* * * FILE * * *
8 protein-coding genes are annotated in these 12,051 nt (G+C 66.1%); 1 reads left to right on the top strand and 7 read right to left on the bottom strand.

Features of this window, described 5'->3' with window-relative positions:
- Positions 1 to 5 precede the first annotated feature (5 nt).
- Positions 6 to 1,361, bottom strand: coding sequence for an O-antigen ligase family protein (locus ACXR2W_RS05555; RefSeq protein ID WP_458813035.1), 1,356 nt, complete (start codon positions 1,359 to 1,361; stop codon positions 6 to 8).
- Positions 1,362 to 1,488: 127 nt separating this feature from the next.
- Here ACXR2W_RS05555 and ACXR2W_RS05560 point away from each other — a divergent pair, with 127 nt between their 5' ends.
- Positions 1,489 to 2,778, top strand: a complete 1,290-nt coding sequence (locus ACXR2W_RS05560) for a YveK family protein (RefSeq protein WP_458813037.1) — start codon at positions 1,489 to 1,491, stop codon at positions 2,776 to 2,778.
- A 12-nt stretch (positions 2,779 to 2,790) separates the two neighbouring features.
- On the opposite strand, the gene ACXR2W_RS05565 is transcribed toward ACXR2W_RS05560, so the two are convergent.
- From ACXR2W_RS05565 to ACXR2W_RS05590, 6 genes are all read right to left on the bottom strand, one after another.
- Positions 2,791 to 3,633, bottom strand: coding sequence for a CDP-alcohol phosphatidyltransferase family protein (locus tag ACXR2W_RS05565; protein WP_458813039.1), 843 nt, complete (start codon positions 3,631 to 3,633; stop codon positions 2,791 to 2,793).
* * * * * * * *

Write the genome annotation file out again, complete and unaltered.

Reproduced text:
8 protein-coding genes are annotated in these 12,051 nt (G+C 66.1%); 1 reads left to right on the top strand and 7 read right to left on the bottom strand.

Features of this window, described 5'->3' with window-relative positions:
- Positions 1 to 5 precede the first annotated feature (5 nt).
- Positions 6 to 1,361, bottom strand: coding sequence for an O-antigen ligase family protein (locus ACXR2W_RS05555; RefSeq protein ID WP_458813035.1), 1,356 nt, complete (start codon positions 1,359 to 1,361; stop codon positions 6 to 8).
- Positions 1,362 to 1,488: 127 nt separating this feature from the next.
- Here ACXR2W_RS05555 and ACXR2W_RS05560 point away from each other — a divergent pair, with 127 nt between their 5' ends.
- Positions 1,489 to 2,778, top strand: a complete 1,290-nt coding sequence (locus ACXR2W_RS05560) for a YveK family protein (RefSeq protein WP_458813037.1) — start codon at positions 1,489 to 1,491, stop codon at positions 2,776 to 2,778.
- A 12-nt stretch (positions 2,779 to 2,790) separates the two neighbouring features.
- On the opposite strand, the gene ACXR2W_RS05565 is transcribed toward ACXR2W_RS05560, so the two are convergent.
- From ACXR2W_RS05565 to ACXR2W_RS05590, 6 genes are all read right to left on the bottom strand, one after another.
- Positions 2,791 to 3,633, bottom strand: coding sequence for a CDP-alcohol phosphatidyltransferase family protein (locus tag ACXR2W_RS05565; protein WP_458813039.1), 843 nt, complete (start codon positions 3,631 to 3,633; stop codon positions 2,791 to 2,793).